It was hard not to feel self conscious a little as we walked around. The impending floods had obviously devastated tourist numbers, and it wasn't until we happened on the seriously Western shopping centres that we saw any other tourists. As we wandered the night markets it was all about the locals, fresh food and "big eyes". Stalls with Hello Kitty plastered on everything, buckets of fresh produce, so many clothes, random boxes of spices. It was everything that the Canon ad had promised, as we bartered for some clothes and thought about eating. But we were simply too tired after a few hours and decided we would need to take a taxi home.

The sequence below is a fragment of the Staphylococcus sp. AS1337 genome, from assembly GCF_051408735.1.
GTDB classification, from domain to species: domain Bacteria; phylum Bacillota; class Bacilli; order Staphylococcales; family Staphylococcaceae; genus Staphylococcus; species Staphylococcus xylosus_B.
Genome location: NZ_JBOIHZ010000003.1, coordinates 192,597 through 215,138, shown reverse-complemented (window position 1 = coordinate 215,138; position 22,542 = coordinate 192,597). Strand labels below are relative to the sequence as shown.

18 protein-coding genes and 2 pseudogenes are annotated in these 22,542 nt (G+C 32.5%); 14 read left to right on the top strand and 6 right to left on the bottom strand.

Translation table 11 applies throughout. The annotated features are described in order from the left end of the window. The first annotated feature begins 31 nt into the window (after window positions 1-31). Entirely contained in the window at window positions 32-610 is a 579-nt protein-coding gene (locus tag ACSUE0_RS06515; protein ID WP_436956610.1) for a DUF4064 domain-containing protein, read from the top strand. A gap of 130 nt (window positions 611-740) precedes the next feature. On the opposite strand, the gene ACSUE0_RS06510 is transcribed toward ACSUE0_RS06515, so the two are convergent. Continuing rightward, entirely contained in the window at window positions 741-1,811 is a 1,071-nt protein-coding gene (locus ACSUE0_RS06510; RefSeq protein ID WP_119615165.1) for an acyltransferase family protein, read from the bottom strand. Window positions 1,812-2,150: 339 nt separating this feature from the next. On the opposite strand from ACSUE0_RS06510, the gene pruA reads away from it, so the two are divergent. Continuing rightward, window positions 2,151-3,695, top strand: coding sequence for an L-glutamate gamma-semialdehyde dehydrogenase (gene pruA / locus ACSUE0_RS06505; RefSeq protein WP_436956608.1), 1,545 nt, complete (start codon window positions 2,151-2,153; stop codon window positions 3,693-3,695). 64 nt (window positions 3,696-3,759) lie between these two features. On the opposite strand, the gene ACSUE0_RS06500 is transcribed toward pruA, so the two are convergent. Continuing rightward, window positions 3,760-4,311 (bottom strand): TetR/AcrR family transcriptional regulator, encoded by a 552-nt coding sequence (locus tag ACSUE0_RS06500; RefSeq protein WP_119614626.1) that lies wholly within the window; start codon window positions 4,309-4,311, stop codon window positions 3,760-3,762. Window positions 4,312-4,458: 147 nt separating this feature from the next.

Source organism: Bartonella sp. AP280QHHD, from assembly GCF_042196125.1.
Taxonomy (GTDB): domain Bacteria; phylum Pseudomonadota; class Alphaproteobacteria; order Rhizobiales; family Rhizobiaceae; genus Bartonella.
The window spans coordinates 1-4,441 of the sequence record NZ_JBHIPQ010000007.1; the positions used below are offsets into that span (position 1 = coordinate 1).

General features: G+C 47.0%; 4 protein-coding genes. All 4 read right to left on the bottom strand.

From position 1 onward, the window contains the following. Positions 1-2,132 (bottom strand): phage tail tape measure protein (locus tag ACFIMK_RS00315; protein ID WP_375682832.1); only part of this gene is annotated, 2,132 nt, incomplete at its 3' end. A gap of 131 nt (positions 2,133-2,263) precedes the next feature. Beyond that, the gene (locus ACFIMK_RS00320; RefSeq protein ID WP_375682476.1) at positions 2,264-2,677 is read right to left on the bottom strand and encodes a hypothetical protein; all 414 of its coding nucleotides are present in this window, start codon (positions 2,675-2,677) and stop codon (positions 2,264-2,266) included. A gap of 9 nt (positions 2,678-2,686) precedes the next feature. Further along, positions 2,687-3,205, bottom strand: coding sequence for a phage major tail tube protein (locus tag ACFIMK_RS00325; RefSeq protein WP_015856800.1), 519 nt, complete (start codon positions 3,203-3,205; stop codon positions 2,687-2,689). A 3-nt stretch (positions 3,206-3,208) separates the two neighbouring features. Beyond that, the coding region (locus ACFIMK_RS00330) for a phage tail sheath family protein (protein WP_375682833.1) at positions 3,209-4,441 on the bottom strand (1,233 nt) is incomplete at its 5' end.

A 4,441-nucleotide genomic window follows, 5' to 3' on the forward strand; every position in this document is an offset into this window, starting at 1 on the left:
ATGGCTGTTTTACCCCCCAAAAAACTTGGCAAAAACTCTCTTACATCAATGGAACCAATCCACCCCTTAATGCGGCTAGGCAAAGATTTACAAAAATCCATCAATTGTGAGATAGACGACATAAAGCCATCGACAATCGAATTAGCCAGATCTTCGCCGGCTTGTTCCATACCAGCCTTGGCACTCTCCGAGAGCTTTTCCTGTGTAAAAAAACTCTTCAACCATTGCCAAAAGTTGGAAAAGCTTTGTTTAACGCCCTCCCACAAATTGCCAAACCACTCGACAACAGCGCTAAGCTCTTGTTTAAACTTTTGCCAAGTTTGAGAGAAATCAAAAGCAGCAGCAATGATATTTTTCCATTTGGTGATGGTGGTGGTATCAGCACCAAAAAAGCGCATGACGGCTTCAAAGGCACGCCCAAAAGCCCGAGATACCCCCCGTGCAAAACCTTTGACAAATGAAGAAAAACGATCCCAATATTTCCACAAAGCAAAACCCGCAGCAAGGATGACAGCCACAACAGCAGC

|OHS officers must faint away when they visit Bangkok|
Being brave and spontaneous (some would say fool hardy) I was fascinated by the tuktuks that wheeled through the intersections at dangerous speeds, cutting each other off and honking their horns while the grinning drivers flashed brilliant white teeth. One cocky boy with a bit of bumfluff on his chin grinned at me winningly and asked "you want tuktuk?" and named his price. Now I know that in most SE Asian countries you are supposed to barter, but we were tired, and just didn't feel up to it. Plus the price he'd asked, the wildly optimistic price? It was less than $10. Now I know there is fun to be had in bartering, but for a dollar either way? I was happy for him to have it. And so we jumped into the most pimped up tuktuk I'd ever seen and careened into traffic.
|Disco lights, baby!|
|Feet jammed in because that was the closest thing we had to a seat belt|
|Not sure if we'd make it out alive.|